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streaming json parser for j2me?

 
 
Antti Järvinen
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      03-02-2011
Is there json lib for microedition java that would let me de-serialize
the json format from a stream? This far I've only seen the org.json.me
lib that wants serialized content in as a String ; I'm kind of expecting
heap-size problems that InputStream might partly solve ; any other suggestions
besides keeping data chuncks small??

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Joachim Lippold
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      03-03-2011
Am 02.03.2011 15:10, schrieb Antti Jrvinen:
> Is there json lib for microedition java that would let me de-serialize
> the json format from a stream? This far I've only seen the org.json.me
> lib that wants serialized content in as a String ; I'm kind of expecting
> heap-size problems that InputStream might partly solve ; any other suggestions
> besides keeping data chuncks small??
>


Hi,

i recently wrote a small json parser for streams. It s not perfect and
not fully done (numbers are not parsed), but does all i need. Perhaps
you can build on this one:

http://bazaar.launchpad.net/~st-cdt/...rc/l/joe/json/

Regards Joe
 
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Lew
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      03-03-2011
On 03/03/2011 05:40 AM, Joachim Lippold wrote:
> Am 02.03.2011 15:10, schrieb Antti Järvinen:
>> Is there json lib for microedition java that would let me de-serialize
>> the json format from a stream? This far I've only seen the org.json.me
>> lib that wants serialized content in as a String ; I'm kind of expecting
>> heap-size problems that InputStream might partly solve ; any other suggestions
>> besides keeping data chuncks small??


> i [sic] recently wrote a small json [sic] parser for streams. It s not perfect and not
> fully done (numbers are not parsed), but does all i [sic] need. Perhaps you can
> build on this one:
>
> http://bazaar.launchpad.net/~st-cdt/...rc/l/joe/json/


Are the set of whitespace characters in JSON different from those recognized
by the 'Character' test? (Just curious. I'm not adept at JSON.)

It's not really a good idea to ignore IOException on 'close()', nor to catch
just 'Exception' in lower-level code.

You might want to use standard library code for methods like 'hexValue()'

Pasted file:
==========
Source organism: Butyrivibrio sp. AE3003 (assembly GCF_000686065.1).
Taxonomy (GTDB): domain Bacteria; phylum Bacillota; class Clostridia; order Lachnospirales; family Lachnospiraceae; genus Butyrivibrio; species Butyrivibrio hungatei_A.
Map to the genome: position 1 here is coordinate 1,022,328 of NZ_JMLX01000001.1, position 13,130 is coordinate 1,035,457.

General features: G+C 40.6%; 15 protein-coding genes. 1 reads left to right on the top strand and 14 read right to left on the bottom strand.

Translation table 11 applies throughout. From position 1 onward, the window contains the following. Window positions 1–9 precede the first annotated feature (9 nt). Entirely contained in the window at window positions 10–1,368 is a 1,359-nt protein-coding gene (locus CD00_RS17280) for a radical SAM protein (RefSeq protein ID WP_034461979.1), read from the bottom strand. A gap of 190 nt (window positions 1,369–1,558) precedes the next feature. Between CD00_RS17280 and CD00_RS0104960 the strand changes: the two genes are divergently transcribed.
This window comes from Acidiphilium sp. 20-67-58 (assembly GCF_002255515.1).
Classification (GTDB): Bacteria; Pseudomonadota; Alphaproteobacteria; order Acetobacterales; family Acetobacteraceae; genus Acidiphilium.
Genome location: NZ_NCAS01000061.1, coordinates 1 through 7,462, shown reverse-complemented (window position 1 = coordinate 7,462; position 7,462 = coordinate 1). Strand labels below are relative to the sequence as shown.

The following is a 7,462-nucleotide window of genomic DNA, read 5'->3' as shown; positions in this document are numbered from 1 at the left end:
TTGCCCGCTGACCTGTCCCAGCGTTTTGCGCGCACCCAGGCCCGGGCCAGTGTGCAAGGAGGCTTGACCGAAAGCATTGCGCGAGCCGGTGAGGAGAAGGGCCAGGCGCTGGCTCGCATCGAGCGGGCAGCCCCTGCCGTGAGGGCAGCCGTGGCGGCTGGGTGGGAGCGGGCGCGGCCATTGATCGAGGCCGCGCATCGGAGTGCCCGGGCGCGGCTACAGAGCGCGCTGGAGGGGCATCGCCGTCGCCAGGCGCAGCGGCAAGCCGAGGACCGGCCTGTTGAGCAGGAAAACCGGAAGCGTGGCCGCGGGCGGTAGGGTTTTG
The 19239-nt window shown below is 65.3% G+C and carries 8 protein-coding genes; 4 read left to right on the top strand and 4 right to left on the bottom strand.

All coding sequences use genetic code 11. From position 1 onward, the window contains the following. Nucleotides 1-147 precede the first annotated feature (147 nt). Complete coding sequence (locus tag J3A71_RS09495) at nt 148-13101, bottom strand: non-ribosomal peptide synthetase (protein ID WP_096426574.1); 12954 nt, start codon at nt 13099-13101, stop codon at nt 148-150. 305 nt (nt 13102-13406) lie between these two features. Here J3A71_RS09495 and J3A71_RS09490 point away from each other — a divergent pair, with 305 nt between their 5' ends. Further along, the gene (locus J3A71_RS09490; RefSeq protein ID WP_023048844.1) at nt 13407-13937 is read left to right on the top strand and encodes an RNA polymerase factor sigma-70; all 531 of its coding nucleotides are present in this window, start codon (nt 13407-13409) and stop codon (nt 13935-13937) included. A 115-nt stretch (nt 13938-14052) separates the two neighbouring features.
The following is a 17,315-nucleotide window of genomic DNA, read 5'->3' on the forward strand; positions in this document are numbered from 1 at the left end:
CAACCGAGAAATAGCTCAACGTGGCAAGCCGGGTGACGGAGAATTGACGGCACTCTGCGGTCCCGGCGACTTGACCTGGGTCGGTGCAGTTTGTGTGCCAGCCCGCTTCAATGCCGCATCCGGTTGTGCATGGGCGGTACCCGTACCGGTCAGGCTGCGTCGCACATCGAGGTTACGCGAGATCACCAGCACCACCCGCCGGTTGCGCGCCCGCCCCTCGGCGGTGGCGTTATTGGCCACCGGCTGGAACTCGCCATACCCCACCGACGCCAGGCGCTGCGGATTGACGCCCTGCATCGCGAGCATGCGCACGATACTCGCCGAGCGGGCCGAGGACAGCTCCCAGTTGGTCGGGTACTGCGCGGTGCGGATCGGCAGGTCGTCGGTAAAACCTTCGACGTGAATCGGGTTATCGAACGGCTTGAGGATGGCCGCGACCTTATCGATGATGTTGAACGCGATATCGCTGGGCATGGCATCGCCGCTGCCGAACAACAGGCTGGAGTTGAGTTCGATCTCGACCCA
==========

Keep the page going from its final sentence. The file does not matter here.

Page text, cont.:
rather than rolling your own. I think API calls would help 'readNumber()',
too, but I'm not certain.

It's good, clean code except I am a bit puzzled by the presence of private
instance methods but the absence of public instance methods. It's not bad, I
suppose, but I'm not used to that.

--
Lew
Honi soit qui mal y pense.
 
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Joachim Lippold
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      03-03-2011
Am 03.03.2011 14:28, Lew wrote:
> On 03/03/2011 05:40 AM, Joachim Lippold wrote:
>> i [sic] recently wrote a small json [sic] parser for streams. It s not
>> perfect and not
>> fully done (numbers are not parsed), but does all i [sic] need.
>> Perhaps you can
>> build on this one:
>>
>> http://bazaar.launchpad.net/~st-cdt/...rc/l/joe/json/
>>

>
> Are the set of whitespace characters in JSON different from those
> recognized by the 'Character' test? (Just curious. I'm not adept at JSON.)


According to http://www.ietf.org/rfc/rfc4627.txt?number=4627
whitespace is defined as:
ws = *(
%x20 / ; Space
%x09 / ; Horizontal tab
%x0A / ; Line feed or New line
%x0D ; Carriage return
)

So i would have to remove "\b" and "\f" to be conform.

I wasn't aware anymore of this simple way to check for whitespace.
I will change it to Charackter.isWhitespace(). This makes things easier.

> It's not really a good idea to ignore IOException on 'close()', nor to
> catch just 'Exception' in lower-level code.


This happens in the finally{} and only if already something went wrong.
So a JSONParserException will be thrown anyway, encapsulating the real
cause.
This line only ensures that the inputstream is always closed when the